With more than 33 years of experience, Dr. Peter Lammers joins ATP3 at a critical time as we forge ahead with designing, conducting and managing advanced field studies at five testbed sites across the country from Hawaii to California, Arizona, Georgia and Florida. By the end of March in 2015, ATP3 will post data and protocols from the spring and summer 2014 Unified Field Studies on openei.org, an open source data warehouse. As Chief Scientist at ATP3, Lammers will ensure the technical content of the program is appropriately targeted and leading-edge. He will direct high impact R&D projects, provide oversight for the development of technical standards, identify new methods and protocol development, and convene the Technology Advisory Board.
Lammers said the challenges and opportunities for the algal biotechnology industry lies within the stability of large quantities of algae monocultures. As a new leader within the ATP3 team, Lammers hopes to address these issues in years to come.
“One major continuing challenge in algal biotechnology is the instability of algal monocultures in large-scale outdoor settings,” he said. “This has been a known issue since the Aquatic Species Program in the 1980s. The advantage of monocultures is the opportunity for strain improvement, just as today’s elite crop varieties are the handiwork of plant breeders.”
The ATP3 team meeting in February 2015 provided a forum for partners Cal Poly San Luis Obispo, Arizona State University, Georgia Institute of Technology, Florida Algae, Cellana LLC, National Renewable Energy Laboratory, Sandia National Laboratories, University of Texas at Austin and Commercial Algae Management to address a variety of issues including monoculture instability. The University of Arizona’s Regional Algal Feedstock Testbed (UA RAFT) also attended this event and contributed meaningful data, experiences, lessons learned and approaches. Continued collaboration between ATP3 and the UA RAFT combined with technical guidance from leading scientists such as Lammers will push the broad network to target advance field studies that moves the needle.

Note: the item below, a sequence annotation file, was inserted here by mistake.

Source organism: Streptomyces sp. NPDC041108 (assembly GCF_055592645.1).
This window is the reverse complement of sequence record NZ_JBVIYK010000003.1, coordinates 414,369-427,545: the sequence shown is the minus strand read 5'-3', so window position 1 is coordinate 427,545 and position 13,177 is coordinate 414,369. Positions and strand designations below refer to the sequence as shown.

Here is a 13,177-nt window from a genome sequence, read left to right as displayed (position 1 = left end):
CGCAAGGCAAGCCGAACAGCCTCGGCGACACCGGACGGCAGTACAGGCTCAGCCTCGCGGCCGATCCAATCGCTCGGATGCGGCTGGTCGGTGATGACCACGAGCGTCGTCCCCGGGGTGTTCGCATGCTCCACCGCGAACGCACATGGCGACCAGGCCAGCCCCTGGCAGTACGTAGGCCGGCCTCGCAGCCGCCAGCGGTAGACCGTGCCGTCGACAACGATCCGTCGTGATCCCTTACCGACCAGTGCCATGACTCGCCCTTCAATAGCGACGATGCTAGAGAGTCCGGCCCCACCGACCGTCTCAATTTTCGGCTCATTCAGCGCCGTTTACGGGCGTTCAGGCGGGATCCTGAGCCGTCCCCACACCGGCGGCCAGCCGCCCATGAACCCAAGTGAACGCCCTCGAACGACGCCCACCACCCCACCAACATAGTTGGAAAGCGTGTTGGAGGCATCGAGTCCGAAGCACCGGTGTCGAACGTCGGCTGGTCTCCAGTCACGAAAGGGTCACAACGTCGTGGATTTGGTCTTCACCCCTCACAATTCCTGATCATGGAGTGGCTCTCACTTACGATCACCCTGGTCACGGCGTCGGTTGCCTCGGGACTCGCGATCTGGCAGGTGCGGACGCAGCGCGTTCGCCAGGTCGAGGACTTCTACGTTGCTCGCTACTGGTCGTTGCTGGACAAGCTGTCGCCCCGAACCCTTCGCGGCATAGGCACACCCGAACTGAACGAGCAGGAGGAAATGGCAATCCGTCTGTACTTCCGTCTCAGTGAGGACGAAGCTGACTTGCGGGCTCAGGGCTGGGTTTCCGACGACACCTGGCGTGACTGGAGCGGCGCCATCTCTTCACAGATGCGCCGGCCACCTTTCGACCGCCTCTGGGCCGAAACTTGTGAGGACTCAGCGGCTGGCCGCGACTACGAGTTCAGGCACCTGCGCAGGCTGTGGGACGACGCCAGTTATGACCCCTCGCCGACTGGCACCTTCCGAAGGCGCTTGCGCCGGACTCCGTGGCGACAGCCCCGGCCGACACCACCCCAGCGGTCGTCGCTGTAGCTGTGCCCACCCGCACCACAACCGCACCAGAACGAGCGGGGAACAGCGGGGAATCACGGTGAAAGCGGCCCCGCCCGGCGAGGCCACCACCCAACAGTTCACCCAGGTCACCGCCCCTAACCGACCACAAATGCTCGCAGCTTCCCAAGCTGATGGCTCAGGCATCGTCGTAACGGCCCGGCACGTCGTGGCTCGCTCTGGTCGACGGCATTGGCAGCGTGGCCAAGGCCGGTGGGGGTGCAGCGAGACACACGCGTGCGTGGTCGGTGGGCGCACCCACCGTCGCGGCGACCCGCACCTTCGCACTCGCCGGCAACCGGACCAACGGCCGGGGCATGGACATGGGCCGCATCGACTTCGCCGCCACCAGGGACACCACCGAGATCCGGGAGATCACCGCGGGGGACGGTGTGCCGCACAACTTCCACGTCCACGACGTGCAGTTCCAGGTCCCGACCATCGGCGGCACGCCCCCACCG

Lammers believes a variety of technical approaches are needed to overcome this monoculture instability bottleneck such as crop protection, use of extremophiles and embracing biodiversity.
“Crop protection systems need to be developed to target invertebrate grazer organisms, bacterial, fungal and viral pathogens and aggressive algal competitors,” he said. “This can be a slow-going process and the threats vary with location. Another approach that has succeeded historically is the use of ‘extremophiles,’ or algae that are able to thrive at extremes of temperature, pH, salinity, etc. Finally, ecological principles suggest another potential winning approach is to embrace biodiversity and identify combinations of algae strains that are more robust together than they would be in monoculture.”
ATP3 continues to build capacity and research capabilities to proactively meet the needs of the algae technology industry. For more information or to inquire about collaboration, contact Jessica Cheng at Jessica.Cheng@asu.edu.
Peter Lammers Background:
Peter Lammers is currently a Research Professor in the School of Sustainable Engineering and the Built Environment and the Arizona Center for Algal Technology and Innovation at Arizona State University. Previous positions include Technical Director of the Energy Research Laboratory at New Mexico State University (2010-2015), Vice President for Biotechnology at Solix Biosystems (2009-2010) and Professor in the Department of Chemistry and Biochemistry at New Mexico State University (1985-2009). His research interests include biochemical pathway discovery, large-scale algae cultivation, algae-based wastewater treatment systems and algal strain characterization. Lammers is Principal Investigator for a multi-institutional Department of Energy “Algal Biomass Yield” award (2014-2016) and a member of the Editorial Board of the journal “Algal Research.” Lammers received his PhD in 1982 in Environmental Science-Chemistry at Portland State University and received postdoctoral training in Molecular Genetics at the University of Chicago (1982-1985) and Plant Molecular Biology at Cold Spring Harbor Laboratory (1984).